The Democracy Spring coalition of progressive groups called on legislators to replace caps on campaign donations, fix the Voting Rights Act and end gerrymandering. At least 400 were arrested.
The U.S. Securities and Exchange Commission has charged Texas Attorney General Ken Paxton with securities fraud, alleging that he improperly recruited investors for a high-tech Texas startup.
Rides on Air Force One and state dinners were lures the last time there was an open convention. What about cold, hard cash? Top Republican lawyer Ben Ginsberg explains what's permissible and not.
Despite being ruled in violation of the Voting Rights Act and the U.S. Constitution by seven federal judges, Texas' voter ID restrictions are still the law of the land. It's been six months since the 5th Circuit Court of Appeals again ruled the law unconstitutional, but it looks as if Texas will go through another election with the restrictions in place.
Since the beginning of the Obama administration, Todd Stern has been the U.S. government's chief climate negotiator. He led the team in Paris that managed to get some 200 countries to agree to the most sweeping deal ever to limit global carbon emissions. NPR's Ari Shapiro talks to Stern about what's happened since Paris and his decision to step down from the job after seven years.
The NPR Politics Podcast talks with elections law attorney Ben Ginsberg about how a contested GOP contention would play out.
The White House hasn't announced any such plans. But Obama will be in Japan next month and a visit would be a grand symbolic gesture in keeping with his emphasis on nuclear non-proliferation.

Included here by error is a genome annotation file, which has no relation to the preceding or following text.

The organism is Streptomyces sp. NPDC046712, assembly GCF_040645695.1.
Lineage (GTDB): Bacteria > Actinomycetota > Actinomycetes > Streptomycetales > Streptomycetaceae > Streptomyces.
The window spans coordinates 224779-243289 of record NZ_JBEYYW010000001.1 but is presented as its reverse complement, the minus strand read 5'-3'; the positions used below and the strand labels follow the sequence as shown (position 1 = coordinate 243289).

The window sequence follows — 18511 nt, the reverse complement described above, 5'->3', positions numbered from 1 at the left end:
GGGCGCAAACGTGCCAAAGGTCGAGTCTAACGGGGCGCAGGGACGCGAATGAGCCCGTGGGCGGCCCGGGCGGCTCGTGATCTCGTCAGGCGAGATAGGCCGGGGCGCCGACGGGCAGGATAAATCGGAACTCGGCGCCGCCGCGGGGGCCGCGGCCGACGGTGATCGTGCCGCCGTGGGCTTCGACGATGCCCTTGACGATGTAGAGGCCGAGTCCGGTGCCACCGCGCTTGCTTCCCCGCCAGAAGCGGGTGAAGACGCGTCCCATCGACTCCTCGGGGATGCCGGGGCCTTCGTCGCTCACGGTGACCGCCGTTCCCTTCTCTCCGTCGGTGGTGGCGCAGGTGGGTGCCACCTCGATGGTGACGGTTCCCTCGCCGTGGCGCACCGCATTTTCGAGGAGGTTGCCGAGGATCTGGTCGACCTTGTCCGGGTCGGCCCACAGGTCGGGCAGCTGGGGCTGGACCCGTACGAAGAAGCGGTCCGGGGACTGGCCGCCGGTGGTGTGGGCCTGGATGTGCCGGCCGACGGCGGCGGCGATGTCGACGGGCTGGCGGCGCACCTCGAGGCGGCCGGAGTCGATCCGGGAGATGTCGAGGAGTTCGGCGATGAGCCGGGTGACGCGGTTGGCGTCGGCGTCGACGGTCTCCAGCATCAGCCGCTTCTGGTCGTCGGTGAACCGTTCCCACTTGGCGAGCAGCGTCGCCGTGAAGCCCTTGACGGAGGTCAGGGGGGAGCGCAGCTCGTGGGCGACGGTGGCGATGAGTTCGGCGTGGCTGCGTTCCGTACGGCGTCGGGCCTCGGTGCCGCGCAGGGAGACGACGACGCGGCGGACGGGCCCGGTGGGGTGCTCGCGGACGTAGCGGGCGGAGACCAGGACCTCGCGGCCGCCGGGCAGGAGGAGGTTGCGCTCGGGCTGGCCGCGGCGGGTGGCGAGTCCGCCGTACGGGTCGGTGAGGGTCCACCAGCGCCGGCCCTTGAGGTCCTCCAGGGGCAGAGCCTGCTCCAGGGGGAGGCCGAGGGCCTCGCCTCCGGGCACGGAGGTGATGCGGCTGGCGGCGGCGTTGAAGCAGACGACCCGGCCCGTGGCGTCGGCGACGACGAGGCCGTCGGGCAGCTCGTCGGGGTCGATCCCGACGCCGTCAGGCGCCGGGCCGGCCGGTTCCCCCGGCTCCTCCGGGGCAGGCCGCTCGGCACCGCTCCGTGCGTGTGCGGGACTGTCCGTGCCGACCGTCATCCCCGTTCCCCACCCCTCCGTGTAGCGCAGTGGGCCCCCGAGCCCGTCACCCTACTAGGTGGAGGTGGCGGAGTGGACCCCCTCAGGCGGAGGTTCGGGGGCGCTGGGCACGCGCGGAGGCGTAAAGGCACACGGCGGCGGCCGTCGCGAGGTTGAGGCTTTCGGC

Women may make up half the population but in the U.S., just 24.5 percent of state lawmakers are women.
An NPR listener's daughter tells her dad to vote for the "girl" candidate, because she's a woman. That's a highly controversial opinion in this presidential race.
A longtime Chicago reporter, and a native of the black South Side, digs into the ways segregation continues the shape the politics of her hometown, as well as her own life.
Steve Inskeep talks to David Bossie, president and chairman of the conservative advocacy group Citizens United, about the role of big money in politics in this election year.
Steve Inskeep talks to columnist and NPR commentator Cokie Roberts and Washington Post columnist Kathleen Parker about the weekend's primary caucuses and other political developments.
Renee Montagne talks to 18-year-old Joel Crank, who was elected over the weekend as a Colorado delegate to the Republican National Convention this summer. He has pledged his support to Ted Cruz.
The front page of the paper's opinion section has fake stories about a market crash, the beginning of mass deportations and U.S. military refusing orders from its civilian leadership.
The tone of the race has gotten nastier in recent days. Rachel Martin checks in with four young voters about the campaign. Two are supporting Bernie Sanders and two are backing Hillary Clinton.
The Boston Globe printed a mock front page Sunday on its Ideas section, satirizing a potential Donald Trump presidency. Rachel Martin talks with editor Kathleen Kingsbury about the commentary.
The Republican presidential race has become a delegate-by-delegate race. And no more so than in Colorado, where none of the state's delegates are bound to any candidate.
"We know about dictators in Latin America," Mexico's former president, Vicente Fox, tells NPR. "So I really want American citizens to really consider, is that really the best option that you have?"
The Texas senator took home all 34 of Colorado's delegates, thanks in large part to an organized campaign strategy that could give him Trump a real fight for the nomination.
Dana Mann Tavegia is a cattle rancher who supports Hillary Clinton. Zachary Lentsch is a student who supports Bernie Sanders. They're both Democrats in a very conservative state.